Wednesday, March 28, 2012

ShabaShika Baba- It's jungle time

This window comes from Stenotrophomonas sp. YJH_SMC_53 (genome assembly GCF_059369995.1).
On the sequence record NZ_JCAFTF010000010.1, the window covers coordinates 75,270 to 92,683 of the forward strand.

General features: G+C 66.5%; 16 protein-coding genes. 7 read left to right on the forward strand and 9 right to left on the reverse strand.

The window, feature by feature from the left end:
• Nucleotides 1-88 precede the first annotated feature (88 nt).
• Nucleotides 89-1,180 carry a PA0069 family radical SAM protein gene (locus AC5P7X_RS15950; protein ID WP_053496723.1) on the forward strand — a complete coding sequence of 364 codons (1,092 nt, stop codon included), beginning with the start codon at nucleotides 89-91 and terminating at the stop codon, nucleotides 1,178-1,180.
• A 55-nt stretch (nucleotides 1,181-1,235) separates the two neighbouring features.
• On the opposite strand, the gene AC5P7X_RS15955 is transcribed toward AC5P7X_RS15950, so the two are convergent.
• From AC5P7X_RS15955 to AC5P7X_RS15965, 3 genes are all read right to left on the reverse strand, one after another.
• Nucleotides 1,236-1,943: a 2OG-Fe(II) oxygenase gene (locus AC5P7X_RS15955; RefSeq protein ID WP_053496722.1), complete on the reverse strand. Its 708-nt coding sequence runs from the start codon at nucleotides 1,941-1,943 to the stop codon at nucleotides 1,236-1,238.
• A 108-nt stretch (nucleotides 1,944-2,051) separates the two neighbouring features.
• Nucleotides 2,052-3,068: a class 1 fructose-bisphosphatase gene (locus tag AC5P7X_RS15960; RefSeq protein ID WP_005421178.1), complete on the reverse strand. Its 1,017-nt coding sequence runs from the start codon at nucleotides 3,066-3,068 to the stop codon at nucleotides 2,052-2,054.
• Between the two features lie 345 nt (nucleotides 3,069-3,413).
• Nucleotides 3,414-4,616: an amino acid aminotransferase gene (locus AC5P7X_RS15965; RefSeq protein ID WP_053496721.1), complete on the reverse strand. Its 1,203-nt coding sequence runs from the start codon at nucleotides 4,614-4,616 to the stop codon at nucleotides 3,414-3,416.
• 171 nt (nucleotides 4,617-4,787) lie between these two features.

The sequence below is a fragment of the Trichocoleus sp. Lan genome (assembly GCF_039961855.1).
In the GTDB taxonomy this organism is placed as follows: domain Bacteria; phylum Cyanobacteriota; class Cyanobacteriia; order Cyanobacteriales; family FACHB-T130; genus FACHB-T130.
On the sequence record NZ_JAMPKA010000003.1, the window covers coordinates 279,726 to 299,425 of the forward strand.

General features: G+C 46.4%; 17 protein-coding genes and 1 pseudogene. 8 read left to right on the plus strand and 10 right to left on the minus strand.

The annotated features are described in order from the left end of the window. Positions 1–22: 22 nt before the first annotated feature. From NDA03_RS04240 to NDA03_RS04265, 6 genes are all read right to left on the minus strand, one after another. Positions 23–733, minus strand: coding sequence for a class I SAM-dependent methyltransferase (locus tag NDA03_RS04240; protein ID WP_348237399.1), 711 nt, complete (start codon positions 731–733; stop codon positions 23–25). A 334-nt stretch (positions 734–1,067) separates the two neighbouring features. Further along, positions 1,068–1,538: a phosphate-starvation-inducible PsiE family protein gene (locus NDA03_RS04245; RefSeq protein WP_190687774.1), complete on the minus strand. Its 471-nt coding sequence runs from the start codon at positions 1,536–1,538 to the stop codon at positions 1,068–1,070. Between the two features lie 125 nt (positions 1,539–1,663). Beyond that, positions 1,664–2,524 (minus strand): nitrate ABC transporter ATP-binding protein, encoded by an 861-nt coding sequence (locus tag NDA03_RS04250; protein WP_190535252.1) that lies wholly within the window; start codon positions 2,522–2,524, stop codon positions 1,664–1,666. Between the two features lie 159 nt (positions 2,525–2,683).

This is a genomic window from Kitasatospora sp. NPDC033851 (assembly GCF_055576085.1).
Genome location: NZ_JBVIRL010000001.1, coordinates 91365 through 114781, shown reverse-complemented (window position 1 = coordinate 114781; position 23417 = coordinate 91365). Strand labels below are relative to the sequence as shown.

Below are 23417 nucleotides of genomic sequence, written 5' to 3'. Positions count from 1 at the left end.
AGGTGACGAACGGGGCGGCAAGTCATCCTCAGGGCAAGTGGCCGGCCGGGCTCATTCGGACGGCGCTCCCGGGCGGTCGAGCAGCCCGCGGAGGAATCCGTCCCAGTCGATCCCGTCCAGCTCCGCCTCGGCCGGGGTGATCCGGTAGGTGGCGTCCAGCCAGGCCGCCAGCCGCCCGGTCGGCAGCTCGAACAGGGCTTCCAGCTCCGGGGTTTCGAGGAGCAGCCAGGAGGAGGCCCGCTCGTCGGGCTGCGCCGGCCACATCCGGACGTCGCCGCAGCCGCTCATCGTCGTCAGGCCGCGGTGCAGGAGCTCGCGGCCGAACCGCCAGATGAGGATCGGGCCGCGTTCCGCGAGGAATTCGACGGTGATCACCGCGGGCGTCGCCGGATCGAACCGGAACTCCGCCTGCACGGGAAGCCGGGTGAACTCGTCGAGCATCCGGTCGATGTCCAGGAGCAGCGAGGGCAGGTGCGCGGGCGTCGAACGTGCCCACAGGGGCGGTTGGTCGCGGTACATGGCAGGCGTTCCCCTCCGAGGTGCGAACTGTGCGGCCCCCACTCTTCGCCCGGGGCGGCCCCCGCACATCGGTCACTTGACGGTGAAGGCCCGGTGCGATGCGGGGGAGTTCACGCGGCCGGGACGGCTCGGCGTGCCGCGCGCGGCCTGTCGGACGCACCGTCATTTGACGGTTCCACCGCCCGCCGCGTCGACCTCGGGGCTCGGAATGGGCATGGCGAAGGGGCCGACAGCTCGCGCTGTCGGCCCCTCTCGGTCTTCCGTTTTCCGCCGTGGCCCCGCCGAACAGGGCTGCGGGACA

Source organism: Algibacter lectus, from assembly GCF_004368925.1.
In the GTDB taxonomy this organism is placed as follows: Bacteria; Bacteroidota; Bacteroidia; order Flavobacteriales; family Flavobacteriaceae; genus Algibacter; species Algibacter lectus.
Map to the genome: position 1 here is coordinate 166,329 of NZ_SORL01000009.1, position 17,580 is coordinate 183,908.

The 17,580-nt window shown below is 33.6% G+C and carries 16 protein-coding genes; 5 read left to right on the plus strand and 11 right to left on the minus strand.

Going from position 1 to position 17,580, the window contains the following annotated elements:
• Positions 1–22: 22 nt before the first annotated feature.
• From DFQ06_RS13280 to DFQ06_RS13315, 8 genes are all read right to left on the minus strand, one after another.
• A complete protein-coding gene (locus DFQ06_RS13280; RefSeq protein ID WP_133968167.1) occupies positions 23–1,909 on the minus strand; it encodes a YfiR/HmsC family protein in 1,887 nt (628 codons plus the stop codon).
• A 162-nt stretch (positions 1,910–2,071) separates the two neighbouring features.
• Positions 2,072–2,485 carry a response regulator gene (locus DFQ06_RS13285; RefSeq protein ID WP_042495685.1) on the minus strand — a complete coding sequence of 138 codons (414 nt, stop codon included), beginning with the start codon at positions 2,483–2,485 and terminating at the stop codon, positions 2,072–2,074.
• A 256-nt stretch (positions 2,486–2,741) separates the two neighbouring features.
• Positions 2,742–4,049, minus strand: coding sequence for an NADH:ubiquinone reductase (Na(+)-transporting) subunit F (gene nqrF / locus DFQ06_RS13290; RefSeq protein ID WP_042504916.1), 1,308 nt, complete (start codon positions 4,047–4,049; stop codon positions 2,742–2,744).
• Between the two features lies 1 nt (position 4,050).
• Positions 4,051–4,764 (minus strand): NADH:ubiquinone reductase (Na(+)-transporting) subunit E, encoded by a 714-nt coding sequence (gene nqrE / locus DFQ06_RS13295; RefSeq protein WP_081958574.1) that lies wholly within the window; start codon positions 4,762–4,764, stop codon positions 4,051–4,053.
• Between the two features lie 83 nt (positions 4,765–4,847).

Goodbyes are necessary to create new hellos. As the convoy of all-american vehicles rolled up in the second most dangerous ghetto in Lima to whisk us away, I admit that I didn’t want t go. Though I could barely communicate with my family, they are some of the people I respect most in all of Peru. Dislodged from familiarity and feeling vulnerable, it was time to meet the rest of the trips’ wild family.So, if my counting is correct, our group currently consists of 24. Our aim and mission is to love God, love people and bring revival into the hearts of the broken. Another thing you should know about our team – we don’t really do schedules.Hence, the day after I arrive to meet everyone, we make the decision to go deep into the Amazonias to reach tribes that have never before seen “gringos,” or “whiteys,” as I more affectionately call us. To help you be a part of this epic journey into the jungle and back again, I will give you a snapshot of each leg of the trip.Lima to Pucallpa15 hour bus ride, again cankles, altitude of almost 3000m, altitude sickness, snow-capped mountains, falling out the toilet on a corner and mooning the back of the bus, man with gun on bus at 4am in the morning asking for money. Did I happen to mention the angel that sat next to me? His name was Manuel and he was such a papa: When we stopped he bought me food when I spoke he listened patiently and helped my spanish along, when it got cold he took his jacket off to his own detriment and gave it to me. Wherever I have gone on this journey God has put treasure on my lap, selfless people like Manuel. Seeing the gold in people is one of life’s great privelages and I am intent on discovering more in this smorgasboard of different cultures.Pucallpa to CacoPucallpa is a jungle city of around 200,000 people. It is hot, humid and wet with an average temperature high of 31 degrees. We were able, during our transition time before the jungle, to speak in a couple of churches around Pucallpa. I love being able to encourage other christians and churches through words and stories and just generally by being joyful. It was a privelage to see people in the church revamped and revitalised. As nice as Pucallpa was, we were fired up to go and visit tribes along the Ucuyali river that feeds later into the Amazon.We arrived at the dock, at 4pm on a Tuesday to catch the boat ride up the river. As I scanned the line of boats I was encouraged to see two “3 – deckers.” Sturdy looking things, that could traverse the wild river easily. Dismay started to creep in as we progressively left those comfort models behind, and the words ’surely not,’ crept into my brain on seeing the tugboat “Miss Adonai,” in all her grunge splendour. I can’t really describe to you what sleeping with 40 other people on this tiny boat in hammocks looked like so instead I’ll give you some pictures. 14 hours later, having been on this tiny boat on this river full of crocs snakes and more excitingly pink dolphins, we arrived in Caco, the first village.Caco to Nueve NazarethCaco has a shop, volleyball courts, a giant satellite and a radio commetary station: did not see that one coming! Here am I all prepared for thick forests, poisonous snakes and cannibalism and it turns out the Shipebo – Conibo people are more civilised than I am and probably wash a great deal more. We had a great time getting to know the villagers for a couple of days and to bond through things like fishing, cooking and a lot of volleyball. Many people came to hear us speak and come forward for healing prayer. A decent amount of the villagers complained about having bad dreams and headaches so we just asked God to heal them, praying for each individually. The next night more than 5 villagers came up and shared that they had sleep free of demonic dreams and the pain in their head had ceased. Praise god!Nueve Nazareth to Lost in the Amazon. So it turns out the boats get smaller. Equipped with 15 people and 15 peoples’ luggage on a small dugout we set out to visit the Ashaninka tribe. These people have suffered a sad history being enslaved by the spanish, being kidnapped by guerillas and having had land stolen from them progressively over the last 50 years. As a result they were forced to flee deep into the jungle – and I mean DEEP. Because our boat was flooding we were forced to stay in another village for the night to get another boat (I enjoyed this option more than slowly sinking into the Ucuyali river with all it’s fun creatures.) Little did we know then, what the next day would bring.HelpSo, high in spirits and ready to meet this amazing tribe, we set out in two dug-out boats. The sun was shining and it was such a treat to go deeper into the jungle, where the jungle is more thick, and the beige river snakes itself elegantly through the overhanging greenery. Butterflies flutter around the boat and monkeys playing in the surrounding trees – you get the picture, we are in a good mood at this point. Because of our small motor, heavy load and roof on our boat, our guide, (the pastor of the last village) advised that our groups should split up. Probably a bad idea, however ignorance is bliss. Isn’t it?After 5 hours following progressively smaller rivers, which became so tight that our boat would bang into the side because it couldn’t turn fast enough, I started getting a little nervous. “How far are we away?” Pastors’ reply “Oh just an hour and a half, we’re getting close.” Having not seen any civilisation for a solid 4 hours except the occasional logger I really hoped this was the truth. Soon after this little discussion, our guide’s son at the front of the boats’ demeanour started to change, he looked frightened. Turns out that the son and the pastor had no idea where they were going and everytime there was a fork in the river, they would just choose the larger option.Glad to find this out when we are lost in the middle of the amazon. Bless their hearts, they were trying so hard to help us. Anyway after being separated from our group for a long time (5 hours) and knowing the sun would set in two hours we miraculously managed to find some illegal loggers who directed us towards the tribes river and assured us we were only 45 minutes away. As we were again following down this weird little river, we became sceptical of the direction we were going and stopped for a moment. In the distance we could hear the sond of another motorboat on this labyrinth of Amazonian rivers. “UNINTELLIGIBLE YELL SOUND!!!!!!” Our dampened spirits brightened and the colour rose in my cheeks on realising that in the middle of this chaos we had found our friends.We discovered that our friends had been very close to the tribe when they were met by Ashaninka people in boats and asked their business. On believing that we had come to impose our culture on them and to colonise them they asked our group to leave (the weapons they were holding were also encouraging us to leave.) We managed to explain that we had come to learn about them and their culture and they said it was fine to visit, but it just so happened, that weekend was one where they were having crazy drunken celebrations and the authorities were out of town. This didn’t really phase us, we knew we were meant to come, we were SO CLOSE after the craziness of the day.However, it was not to be. The pastor on the other boat grew so fearful he would not budge. We asked him to take us to the tribe and he flatly refused. He didn’t even argue he just turned into a dictator, switched the engine on and turned the boat back in the direction we had come after taking 7 hours to get this close to this amazing tribe. There was absolutely nothing we could do. I sat fuming for the ride home which by the way was 4 and a half hours long, in the dark, in the amazon with only two small headlights which were almost dead. This route was hard enough in the day time. We just prayed and bailed water and sang crazy songs out of our own delirium until our arrival back at Nueve Nazareth.Reluctant Returns.The return trip seems a blur of frustration and disappointment. We promptly caught the boat back to Pucallpa after having our first meal in 2 days. By this point I have been wearing the same sweaty, dirty shirt for 5 days, drinking unclean village water and my hair is starting to dread at the bottom. I don’t even care that you have to dodge mangy chickens and jump over a live boar to get to the top deck. Sleeping in a hammock is a big blessing after concrete floors, up where the swarms of mosquitoes and biting flies can’t get you. After spending the night on the boat we arrive in at Pucallpa at 4am in the morning and that same morning catch a flight back to Lima.One day in our lives at the moment could be a full – blown blog. The lessons we learn along the way are too numerous to count like forgiving the pastor for sabotaging our mission and loving him anyway, coming into a culture not to force on them your own ideals but to learn and encourage, share in their lifestyle whilst sharing your own.I promise to keep you updated more regularly so my blog isn’t so long. Will tell you all about Macchu Picchu in the coming days.Love you all and keep praying, we really need it!Charlotte.